• Add the seafood to the stew: Firm, delicate halibut filets will take 5 to 7 minutes to cook. Once they're nearly done, consider supplementing with other seafood. Add clams and mussels, then cover the pot so they can steam. Drop in any shrimp, scallops, and/or squid last—they need to be carefully monitored, lest they overcook.

When it's time for the main event:

  • Finish the pasta on the stove and serve.
  • Then broil the cod bundles to crisp the pancetta and plate the whole trout according to how many guests you have (or serve it family-style, on a large platter with the potatoes underneath).

You just aced the Feast of (Not-Quite) Seven Fishes! Now take a little well-deserved break before you start thinking about Christmas morning breakfast.

What does your family eat on Christmas Eve? Tell us in the comments below.

Is there a more ambitious holiday meal than the traditional Italian seafood extravaganza known as the Feast of the Seven Fishes? We wanted to try and simplify this classic seafood spectacle, so we've partnered with the Norwegian Seafood Council to bring you creative ways to cook with fish this holiday season.

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See what other Food52 readers are saying.

  • AntoniaJames
  • Lyrajayne
I used to work at Food52. I'm probably the person who picked all of the cookie dough out of the cookie dough ice cream.


AntoniaJames November 7, 2017
The Provencal tradition of Les Treize Desserts . . . a simple but thoughtfully prepared supper followed by dessert wines and a large plate with 13 different little treats (dried fruits such as dates and figs, mandarins, and tiny cookies, candies, etc.) For good luck, each person samples one of each. And all raise a glass to this lovely traditional réveillon toast "May God grant us grace to see the next year, and if there should not be more of us, let there not be fewer." I'll make more than 13, because I'll send out several dozen boxes to friends and families, and having an even wider variety is just more fun. Details here: ;o) P.S. Our réveillon supper will celebrate our VA and deep south (Protestant) heritages with a big pot of Brunswick stew.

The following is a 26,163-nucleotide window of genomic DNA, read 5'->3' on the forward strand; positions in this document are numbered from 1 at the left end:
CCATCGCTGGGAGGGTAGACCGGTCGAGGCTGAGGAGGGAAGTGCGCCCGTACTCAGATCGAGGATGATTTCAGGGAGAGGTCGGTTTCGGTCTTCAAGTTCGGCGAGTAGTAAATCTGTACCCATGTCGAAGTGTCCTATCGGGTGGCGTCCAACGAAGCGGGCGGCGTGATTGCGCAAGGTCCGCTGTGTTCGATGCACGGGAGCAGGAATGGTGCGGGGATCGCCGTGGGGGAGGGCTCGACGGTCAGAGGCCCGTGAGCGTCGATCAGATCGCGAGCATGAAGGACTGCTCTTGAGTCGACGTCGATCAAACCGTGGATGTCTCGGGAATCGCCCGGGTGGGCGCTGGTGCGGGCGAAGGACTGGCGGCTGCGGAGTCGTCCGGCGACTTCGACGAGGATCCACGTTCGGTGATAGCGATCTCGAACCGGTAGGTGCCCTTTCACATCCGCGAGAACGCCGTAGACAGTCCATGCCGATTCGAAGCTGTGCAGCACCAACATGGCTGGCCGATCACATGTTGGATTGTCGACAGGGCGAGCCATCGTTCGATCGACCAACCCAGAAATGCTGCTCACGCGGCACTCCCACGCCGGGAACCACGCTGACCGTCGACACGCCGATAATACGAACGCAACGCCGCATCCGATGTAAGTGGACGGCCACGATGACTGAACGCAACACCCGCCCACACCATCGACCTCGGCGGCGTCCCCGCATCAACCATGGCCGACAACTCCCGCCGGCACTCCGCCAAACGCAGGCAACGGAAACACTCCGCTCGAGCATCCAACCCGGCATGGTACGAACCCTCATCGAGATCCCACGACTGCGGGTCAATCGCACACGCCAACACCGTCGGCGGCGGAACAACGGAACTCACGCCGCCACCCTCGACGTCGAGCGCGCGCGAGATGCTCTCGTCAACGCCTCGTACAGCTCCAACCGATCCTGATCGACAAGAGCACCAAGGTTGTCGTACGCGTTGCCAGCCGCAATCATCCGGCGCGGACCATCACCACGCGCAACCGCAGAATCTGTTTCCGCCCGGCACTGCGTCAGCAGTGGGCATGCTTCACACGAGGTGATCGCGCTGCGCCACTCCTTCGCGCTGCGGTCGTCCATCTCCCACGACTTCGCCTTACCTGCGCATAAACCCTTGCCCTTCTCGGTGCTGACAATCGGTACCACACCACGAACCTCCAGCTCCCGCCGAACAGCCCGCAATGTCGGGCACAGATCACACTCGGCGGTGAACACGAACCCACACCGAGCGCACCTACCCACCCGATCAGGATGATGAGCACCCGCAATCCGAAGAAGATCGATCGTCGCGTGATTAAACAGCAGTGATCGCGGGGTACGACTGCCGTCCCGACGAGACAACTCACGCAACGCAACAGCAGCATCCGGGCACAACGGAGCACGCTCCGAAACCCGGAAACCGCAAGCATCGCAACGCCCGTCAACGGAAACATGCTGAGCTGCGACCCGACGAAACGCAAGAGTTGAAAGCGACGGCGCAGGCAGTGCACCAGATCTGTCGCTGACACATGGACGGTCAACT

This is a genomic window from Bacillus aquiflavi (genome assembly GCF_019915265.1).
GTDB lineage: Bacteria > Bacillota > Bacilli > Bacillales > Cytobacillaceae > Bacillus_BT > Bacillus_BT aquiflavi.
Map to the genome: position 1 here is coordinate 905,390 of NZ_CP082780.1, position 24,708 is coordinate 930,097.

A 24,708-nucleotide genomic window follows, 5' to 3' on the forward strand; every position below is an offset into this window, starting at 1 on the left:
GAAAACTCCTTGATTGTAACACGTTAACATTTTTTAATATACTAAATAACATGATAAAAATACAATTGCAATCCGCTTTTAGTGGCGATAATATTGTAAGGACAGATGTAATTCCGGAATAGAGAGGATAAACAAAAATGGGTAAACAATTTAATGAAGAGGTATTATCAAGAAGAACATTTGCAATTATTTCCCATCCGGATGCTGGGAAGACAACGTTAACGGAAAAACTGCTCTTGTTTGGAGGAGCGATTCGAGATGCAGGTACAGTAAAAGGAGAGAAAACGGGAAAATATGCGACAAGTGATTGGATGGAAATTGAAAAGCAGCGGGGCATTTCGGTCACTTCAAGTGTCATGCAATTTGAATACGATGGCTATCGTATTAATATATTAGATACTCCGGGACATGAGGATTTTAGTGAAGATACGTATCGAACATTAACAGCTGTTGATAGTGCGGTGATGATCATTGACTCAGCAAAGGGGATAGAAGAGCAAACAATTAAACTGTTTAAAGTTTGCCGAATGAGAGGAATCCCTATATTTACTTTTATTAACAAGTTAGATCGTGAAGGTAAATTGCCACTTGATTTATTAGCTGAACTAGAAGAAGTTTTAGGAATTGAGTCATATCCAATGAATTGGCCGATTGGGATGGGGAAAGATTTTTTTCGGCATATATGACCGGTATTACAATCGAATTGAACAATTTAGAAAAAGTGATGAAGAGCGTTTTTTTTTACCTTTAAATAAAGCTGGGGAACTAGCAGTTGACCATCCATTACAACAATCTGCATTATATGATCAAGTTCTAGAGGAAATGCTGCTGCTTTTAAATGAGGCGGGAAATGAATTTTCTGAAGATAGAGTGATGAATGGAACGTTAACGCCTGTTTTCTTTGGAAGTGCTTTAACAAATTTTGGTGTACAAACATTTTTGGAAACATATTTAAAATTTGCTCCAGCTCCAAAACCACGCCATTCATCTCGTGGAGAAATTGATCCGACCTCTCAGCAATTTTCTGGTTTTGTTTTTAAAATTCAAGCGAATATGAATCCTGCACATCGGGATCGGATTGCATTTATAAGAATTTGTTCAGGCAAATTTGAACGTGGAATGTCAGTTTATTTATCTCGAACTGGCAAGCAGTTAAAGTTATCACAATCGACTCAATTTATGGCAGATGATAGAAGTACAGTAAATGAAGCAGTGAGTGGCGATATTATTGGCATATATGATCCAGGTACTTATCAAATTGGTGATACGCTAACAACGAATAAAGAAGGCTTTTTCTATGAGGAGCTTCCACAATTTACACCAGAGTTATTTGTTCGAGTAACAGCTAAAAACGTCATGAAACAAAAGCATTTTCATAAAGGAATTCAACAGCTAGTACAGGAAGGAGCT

Lyrajayne November 8, 2017
That is excellent - I might have to copy that concept. Like the spreadsheet as well, in particular the per recipe breakdown (easier to swap out if you substitute an alternate recipe). Though I'm surprised you don't have the calendar iteration as well. ;) Or maybe that's a different document.

We do a Seven Fishes every year, family style, with the cioppino and steamed shellfish as the main entree. My work involves 60-80 hour weeks until about mid-December, and plated entrees never seem to happen at my house. Giant bowls of simply and thoughtfully prepared seafood, good bread, vegetables, plenty of wine, and lots of friends.